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The Combat Patch: Binary Indicator or Something More? | Small Wars Journal

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The mix of Soldiers in the Army who have combat experience is constantly changing. After large-scale and/or long wars, the percentage of Soldiers with one or more combat patches is fairly high, as it is now. Then, as they leave the service through the end of their service obligation or retirement, the proportion will decrease to where those with a combat patch may once again be a small minority, as was the case in the late 1990s. The current defense strategic guidance makes it appear that once operations in Afghanistan end, we are heading into a period of reduced overseas presence and increased partnering with allies and other nations.[31] The Army will likely have to rely increasingly on live, virtual, constructive gaming (LVCG) in training that is a surrogate for actual operational experience.[32] While useful in preparing Soldiers and units for war, this form of experience provides no visible indicators (i.e. combat patches) of having “seen the elephant” in the form of an actual enemy. It will be interesting to see how perceptions regarding different types of service changes in the coming years.

I have enormous respect for folks who have deployed, be it one time or five. I also have admiration for those who have not deployed, just for volunteering to serve our nation by wearing the uniform of one of our military services. While I have no doubt that there are some who have actively sought to avoid deployment to a combat zone, I am personally aware of Soldiers who have not been to Iraq or Afghanistan for good reasons, e.g. medical conditions that prohibit deployment, low demand for their specialty in theater, etc. At a fundamental level, comments like my Facebook posting about Soldiers without combat patches are corrosive and counterproductive, especially when they come from senior officers. We do not need to belittle the accomplishments of others to celebrate our achievements. To those two NCOs I observed last July, I offer a simple “I’m sorry,” even though it is probable they never knew what I was thinking.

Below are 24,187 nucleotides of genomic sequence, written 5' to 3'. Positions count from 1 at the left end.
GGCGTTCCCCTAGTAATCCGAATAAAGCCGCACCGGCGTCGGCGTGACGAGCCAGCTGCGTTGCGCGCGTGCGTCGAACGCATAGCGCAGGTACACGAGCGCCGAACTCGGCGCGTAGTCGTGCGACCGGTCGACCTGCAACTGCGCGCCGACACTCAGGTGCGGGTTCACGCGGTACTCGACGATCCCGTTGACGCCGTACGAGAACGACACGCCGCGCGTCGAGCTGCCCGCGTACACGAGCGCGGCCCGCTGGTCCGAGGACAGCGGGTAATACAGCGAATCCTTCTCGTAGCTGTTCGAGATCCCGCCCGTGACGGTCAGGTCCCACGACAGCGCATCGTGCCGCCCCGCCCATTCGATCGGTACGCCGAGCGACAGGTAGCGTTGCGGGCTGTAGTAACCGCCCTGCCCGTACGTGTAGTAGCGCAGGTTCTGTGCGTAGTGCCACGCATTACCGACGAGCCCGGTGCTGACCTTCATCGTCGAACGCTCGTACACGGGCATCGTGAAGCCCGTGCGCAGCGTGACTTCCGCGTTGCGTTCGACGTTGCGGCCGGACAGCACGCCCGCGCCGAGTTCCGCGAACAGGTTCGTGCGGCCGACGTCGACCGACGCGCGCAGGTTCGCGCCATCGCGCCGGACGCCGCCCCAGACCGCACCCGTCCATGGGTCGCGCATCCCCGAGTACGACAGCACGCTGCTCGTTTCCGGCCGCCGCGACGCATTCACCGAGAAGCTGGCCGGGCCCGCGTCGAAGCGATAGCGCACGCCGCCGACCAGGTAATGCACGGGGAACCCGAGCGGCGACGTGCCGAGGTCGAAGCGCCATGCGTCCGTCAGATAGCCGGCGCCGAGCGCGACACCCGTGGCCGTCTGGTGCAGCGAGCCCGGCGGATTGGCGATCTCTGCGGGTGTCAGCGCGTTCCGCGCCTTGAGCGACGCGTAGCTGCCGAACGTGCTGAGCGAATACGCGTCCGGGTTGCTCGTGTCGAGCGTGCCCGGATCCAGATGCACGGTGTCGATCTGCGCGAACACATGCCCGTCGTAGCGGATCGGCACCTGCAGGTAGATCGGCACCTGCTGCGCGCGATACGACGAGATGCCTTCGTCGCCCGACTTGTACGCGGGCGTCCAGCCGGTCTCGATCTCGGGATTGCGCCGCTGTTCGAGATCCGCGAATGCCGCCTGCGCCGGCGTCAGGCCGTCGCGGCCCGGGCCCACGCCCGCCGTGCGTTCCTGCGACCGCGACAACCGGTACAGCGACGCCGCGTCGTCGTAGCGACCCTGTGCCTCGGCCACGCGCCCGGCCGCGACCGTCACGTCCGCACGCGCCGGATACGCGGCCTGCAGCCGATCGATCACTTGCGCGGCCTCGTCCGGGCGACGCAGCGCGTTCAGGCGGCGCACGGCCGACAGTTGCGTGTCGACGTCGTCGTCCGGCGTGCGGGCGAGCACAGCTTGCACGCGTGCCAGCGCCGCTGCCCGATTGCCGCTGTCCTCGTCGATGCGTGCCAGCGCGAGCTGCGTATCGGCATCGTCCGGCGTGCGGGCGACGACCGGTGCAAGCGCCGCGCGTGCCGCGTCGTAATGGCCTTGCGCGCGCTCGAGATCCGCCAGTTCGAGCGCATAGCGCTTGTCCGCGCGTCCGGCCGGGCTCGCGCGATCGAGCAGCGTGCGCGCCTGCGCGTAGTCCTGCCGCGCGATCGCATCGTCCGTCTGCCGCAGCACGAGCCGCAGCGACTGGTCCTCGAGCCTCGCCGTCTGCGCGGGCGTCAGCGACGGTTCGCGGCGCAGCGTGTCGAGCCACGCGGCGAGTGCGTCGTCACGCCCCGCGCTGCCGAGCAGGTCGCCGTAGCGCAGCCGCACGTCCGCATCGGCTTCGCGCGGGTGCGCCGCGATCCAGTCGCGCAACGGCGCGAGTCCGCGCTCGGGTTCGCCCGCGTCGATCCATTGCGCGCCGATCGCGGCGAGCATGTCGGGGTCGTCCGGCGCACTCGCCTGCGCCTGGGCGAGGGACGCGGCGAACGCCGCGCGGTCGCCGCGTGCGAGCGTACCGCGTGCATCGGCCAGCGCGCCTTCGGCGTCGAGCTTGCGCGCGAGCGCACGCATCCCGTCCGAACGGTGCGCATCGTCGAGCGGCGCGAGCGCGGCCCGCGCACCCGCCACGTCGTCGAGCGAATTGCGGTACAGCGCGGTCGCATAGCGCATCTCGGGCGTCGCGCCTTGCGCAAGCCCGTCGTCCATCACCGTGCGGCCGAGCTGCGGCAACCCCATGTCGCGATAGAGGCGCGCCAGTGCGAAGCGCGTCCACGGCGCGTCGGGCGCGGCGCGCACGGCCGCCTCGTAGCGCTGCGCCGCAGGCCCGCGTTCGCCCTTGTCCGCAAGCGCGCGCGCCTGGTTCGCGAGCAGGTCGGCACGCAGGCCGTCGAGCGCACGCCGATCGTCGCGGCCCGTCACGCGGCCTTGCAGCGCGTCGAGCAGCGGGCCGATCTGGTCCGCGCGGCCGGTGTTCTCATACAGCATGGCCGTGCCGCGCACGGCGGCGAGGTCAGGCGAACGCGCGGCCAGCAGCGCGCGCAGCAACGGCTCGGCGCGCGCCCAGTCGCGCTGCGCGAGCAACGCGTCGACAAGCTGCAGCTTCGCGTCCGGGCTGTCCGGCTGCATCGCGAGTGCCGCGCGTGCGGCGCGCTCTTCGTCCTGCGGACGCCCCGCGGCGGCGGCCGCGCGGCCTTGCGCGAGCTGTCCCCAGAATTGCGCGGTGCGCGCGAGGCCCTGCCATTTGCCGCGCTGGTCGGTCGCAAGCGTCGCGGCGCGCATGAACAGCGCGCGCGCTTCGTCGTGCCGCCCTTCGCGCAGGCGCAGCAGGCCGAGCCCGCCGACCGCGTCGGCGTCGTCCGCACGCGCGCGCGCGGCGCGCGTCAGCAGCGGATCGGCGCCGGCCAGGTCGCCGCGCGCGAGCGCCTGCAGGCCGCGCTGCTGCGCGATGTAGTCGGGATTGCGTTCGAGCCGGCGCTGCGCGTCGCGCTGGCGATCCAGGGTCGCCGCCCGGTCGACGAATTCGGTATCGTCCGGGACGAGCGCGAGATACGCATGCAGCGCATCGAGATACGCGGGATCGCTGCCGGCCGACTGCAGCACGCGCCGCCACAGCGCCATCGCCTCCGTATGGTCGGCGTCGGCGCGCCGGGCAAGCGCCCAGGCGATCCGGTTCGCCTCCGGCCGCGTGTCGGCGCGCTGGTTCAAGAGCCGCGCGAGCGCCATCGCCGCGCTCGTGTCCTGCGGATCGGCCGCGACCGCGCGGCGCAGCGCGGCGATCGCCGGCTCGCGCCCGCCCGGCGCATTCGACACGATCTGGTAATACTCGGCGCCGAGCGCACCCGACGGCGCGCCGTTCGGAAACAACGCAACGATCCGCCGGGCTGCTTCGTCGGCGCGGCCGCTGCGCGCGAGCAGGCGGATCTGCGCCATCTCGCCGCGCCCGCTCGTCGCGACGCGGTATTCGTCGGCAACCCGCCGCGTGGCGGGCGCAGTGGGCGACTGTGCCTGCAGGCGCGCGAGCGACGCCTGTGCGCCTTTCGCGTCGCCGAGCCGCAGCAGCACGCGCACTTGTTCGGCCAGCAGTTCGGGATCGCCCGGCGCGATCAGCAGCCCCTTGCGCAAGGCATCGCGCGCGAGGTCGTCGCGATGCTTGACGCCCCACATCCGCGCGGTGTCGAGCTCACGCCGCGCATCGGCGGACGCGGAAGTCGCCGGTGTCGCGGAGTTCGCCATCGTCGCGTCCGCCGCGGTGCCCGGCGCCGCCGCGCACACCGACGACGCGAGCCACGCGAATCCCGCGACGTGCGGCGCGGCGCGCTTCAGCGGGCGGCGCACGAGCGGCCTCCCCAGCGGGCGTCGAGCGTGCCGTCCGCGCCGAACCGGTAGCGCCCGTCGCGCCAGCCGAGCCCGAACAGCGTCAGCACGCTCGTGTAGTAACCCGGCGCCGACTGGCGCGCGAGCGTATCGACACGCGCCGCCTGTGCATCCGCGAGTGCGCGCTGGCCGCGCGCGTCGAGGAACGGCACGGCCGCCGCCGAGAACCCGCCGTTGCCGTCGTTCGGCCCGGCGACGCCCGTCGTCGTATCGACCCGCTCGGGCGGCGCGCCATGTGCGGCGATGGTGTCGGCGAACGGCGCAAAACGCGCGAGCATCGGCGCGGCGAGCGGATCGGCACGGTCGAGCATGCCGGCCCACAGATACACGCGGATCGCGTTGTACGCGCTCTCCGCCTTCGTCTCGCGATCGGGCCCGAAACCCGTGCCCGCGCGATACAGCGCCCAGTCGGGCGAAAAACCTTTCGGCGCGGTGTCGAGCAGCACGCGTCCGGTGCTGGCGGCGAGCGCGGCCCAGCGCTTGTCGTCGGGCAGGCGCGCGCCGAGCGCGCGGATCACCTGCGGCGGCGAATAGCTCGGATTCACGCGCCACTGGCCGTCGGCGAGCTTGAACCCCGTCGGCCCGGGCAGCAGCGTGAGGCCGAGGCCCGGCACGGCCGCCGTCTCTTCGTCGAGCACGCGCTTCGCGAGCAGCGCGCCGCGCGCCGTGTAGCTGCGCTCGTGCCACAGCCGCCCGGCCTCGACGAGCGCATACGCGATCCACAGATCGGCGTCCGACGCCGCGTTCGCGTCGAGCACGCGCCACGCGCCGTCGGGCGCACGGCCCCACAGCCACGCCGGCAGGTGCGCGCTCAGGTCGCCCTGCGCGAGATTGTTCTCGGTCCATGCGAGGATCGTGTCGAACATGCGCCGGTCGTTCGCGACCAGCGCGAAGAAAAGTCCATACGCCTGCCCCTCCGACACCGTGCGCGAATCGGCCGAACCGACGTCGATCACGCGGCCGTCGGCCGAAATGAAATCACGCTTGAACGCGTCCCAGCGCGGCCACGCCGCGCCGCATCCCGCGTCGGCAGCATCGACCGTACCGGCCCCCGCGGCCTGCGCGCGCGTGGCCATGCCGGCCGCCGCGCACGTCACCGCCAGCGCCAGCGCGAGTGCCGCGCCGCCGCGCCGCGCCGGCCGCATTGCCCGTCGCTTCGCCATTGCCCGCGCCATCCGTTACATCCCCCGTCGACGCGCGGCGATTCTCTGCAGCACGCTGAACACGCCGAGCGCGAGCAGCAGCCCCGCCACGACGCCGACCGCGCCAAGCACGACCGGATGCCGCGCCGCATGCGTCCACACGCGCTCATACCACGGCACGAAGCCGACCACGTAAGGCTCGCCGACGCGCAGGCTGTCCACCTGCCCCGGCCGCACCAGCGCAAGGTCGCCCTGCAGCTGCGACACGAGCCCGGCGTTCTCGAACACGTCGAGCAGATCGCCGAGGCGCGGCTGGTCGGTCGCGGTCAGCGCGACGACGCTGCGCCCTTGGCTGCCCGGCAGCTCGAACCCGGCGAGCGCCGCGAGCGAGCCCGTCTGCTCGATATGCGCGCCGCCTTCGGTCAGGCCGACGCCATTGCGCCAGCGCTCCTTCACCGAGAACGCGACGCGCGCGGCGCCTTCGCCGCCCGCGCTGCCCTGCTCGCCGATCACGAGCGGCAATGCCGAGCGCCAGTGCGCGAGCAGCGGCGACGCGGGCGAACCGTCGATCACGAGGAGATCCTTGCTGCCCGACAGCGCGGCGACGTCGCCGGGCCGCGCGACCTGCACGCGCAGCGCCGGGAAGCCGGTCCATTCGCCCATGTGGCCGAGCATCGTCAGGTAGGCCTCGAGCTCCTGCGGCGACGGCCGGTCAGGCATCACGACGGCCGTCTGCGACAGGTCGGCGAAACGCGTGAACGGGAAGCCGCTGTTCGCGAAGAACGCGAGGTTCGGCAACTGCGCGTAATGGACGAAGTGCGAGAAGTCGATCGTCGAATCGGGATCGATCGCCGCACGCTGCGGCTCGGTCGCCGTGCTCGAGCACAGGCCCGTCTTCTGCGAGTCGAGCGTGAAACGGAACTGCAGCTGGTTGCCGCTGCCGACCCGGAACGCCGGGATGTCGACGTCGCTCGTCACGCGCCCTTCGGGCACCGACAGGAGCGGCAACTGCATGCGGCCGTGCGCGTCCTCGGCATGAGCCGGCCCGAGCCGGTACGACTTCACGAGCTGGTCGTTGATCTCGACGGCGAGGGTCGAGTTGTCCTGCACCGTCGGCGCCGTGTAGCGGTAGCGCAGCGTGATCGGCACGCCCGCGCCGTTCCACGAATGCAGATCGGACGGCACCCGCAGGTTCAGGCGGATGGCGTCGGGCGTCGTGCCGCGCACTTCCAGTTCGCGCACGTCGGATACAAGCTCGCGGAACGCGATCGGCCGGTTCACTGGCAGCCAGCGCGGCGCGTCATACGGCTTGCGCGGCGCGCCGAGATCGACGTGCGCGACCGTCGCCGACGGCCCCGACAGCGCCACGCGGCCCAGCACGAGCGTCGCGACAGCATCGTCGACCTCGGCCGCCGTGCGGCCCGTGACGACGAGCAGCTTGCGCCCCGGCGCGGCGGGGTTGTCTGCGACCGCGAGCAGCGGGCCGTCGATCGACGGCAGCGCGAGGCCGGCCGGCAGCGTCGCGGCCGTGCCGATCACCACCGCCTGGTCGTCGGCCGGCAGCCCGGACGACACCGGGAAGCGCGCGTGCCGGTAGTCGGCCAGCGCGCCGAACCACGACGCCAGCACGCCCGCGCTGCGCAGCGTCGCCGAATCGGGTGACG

There are many different ways that Soldiers can serve our Army and nation. The fact they have not deployed does not mean that they are not contributing to the mission; we should not devalue their service for this reason alone. This will be increasingly true in the coming years, as the percentage of serving Soldiers who are combat veterans declines. I have attempted to illustrate that the absence of a combat patch is not simply an indicator that a Soldier actively sought to avoid deployment, but instead indirectly reveals a contribution of a different type. The next time you see a Soldier without a combat patch, instead of reacting in a dismissive manner like I did, I encourage you to engage him or her and get to know a little bit about him or her, or simply thank him or her for volunteering to serve.

LVCG sounds like fun.

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